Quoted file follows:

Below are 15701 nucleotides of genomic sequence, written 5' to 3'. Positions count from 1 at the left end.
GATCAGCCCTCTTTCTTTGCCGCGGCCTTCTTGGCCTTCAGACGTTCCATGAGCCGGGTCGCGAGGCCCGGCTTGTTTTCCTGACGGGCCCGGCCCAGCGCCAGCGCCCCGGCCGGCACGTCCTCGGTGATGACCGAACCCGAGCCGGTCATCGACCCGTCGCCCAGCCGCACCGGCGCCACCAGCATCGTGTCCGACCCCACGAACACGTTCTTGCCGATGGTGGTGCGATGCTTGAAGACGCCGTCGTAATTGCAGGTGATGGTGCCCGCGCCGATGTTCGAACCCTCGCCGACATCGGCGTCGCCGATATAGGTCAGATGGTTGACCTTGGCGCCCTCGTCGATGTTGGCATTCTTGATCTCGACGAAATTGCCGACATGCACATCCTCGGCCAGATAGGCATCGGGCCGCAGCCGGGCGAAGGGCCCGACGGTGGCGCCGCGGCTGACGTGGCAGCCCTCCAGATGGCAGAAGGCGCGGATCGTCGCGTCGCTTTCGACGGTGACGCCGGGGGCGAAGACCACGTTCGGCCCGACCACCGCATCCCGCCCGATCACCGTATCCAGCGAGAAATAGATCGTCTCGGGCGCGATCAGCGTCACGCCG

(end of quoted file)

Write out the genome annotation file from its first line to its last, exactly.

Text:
Below are 15701 nucleotides of genomic sequence, written 5' to 3'. Positions count from 1 at the left end.
GATCAGCCCTCTTTCTTTGCCGCGGCCTTCTTGGCCTTCAGACGTTCCATGAGCCGGGTCGCGAGGCCCGGCTTGTTTTCCTGACGGGCCCGGCCCAGCGCCAGCGCCCCGGCCGGCACGTCCTCGGTGATGACCGAACCCGAGCCGGTCATCGACCCGTCGCCCAGCCGCACCGGCGCCACCAGCATCGTGTCCGACCCCACGAACACGTTCTTGCCGATGGTGGTGCGATGCTTGAAGACGCCGTCGTAATTGCAGGTGATGGTGCCCGCGCCGATGTTCGAACCCTCGCCGACATCGGCGTCGCCGATATAGGTCAGATGGTTGACCTTGGCGCCCTCGTCGATGTTGGCATTCTTGATCTCGACGAAATTGCCGACATGCACATCCTCGGCCAGATAGGCATCGGGCCGCAGCCGGGCGAAGGGCCCGACGGTGGCGCCGCGGCTGACGTGGCAGCCCTCCAGATGGCAGAAGGCGCGGATCGTCGCGTCGCTTTCGACGGTGACGCCGGGGGCGAAGACCACGTTCGGCCCGACCACCGCATCCCGCCCGATCACCGTATCCAGCGAGAAATAGATCGTCTCGGGCGCGATCAGCGTCACGCCG